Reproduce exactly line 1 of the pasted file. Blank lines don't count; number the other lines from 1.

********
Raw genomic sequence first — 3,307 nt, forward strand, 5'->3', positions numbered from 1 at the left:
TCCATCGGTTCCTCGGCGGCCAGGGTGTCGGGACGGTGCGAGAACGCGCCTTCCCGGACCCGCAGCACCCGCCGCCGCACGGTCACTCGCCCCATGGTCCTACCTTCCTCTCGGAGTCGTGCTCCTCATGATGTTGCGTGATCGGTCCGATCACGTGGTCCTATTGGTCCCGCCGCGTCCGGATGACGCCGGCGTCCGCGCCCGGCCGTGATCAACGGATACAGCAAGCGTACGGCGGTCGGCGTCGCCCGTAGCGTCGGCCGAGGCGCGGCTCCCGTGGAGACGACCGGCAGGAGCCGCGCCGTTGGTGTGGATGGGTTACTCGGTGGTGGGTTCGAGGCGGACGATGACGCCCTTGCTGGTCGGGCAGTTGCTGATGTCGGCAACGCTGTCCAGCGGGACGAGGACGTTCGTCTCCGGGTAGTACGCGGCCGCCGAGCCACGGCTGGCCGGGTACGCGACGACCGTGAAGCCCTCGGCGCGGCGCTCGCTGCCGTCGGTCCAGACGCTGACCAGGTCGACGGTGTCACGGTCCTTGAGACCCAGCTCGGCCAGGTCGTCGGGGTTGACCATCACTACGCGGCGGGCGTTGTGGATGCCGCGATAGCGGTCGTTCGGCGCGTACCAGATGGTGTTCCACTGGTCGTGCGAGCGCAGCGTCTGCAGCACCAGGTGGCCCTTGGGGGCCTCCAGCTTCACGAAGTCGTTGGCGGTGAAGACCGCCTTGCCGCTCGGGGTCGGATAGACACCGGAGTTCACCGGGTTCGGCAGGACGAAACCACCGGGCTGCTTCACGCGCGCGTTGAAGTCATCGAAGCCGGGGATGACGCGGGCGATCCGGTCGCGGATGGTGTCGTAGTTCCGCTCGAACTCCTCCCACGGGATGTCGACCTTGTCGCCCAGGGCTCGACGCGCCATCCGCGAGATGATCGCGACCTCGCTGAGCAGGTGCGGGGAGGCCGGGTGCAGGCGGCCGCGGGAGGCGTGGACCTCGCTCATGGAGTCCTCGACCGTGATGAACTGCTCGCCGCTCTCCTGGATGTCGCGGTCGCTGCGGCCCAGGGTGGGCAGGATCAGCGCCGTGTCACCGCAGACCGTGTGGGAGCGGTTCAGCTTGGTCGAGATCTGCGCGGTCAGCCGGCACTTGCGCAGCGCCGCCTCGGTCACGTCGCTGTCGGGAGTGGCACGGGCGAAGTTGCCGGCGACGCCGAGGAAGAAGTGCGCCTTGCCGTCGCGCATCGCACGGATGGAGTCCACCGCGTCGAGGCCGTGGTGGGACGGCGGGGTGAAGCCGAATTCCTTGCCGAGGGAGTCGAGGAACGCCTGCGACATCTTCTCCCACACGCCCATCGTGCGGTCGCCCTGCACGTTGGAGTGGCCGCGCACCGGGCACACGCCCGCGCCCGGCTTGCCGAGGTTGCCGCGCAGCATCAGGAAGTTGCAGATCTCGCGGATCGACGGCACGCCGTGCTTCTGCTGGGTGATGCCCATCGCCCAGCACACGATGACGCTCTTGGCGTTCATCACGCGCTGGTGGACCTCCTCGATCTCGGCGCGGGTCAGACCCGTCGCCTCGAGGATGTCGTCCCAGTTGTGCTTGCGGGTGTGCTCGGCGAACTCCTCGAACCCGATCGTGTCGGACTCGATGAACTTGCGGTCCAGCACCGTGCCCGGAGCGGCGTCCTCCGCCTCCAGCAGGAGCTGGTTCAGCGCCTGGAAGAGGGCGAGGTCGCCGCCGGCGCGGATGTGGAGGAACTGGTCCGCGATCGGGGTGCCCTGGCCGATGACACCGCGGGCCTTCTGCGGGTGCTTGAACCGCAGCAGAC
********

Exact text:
Raw genomic sequence first — 3,307 nt, forward strand, 5'->3', positions numbered from 1 at the left: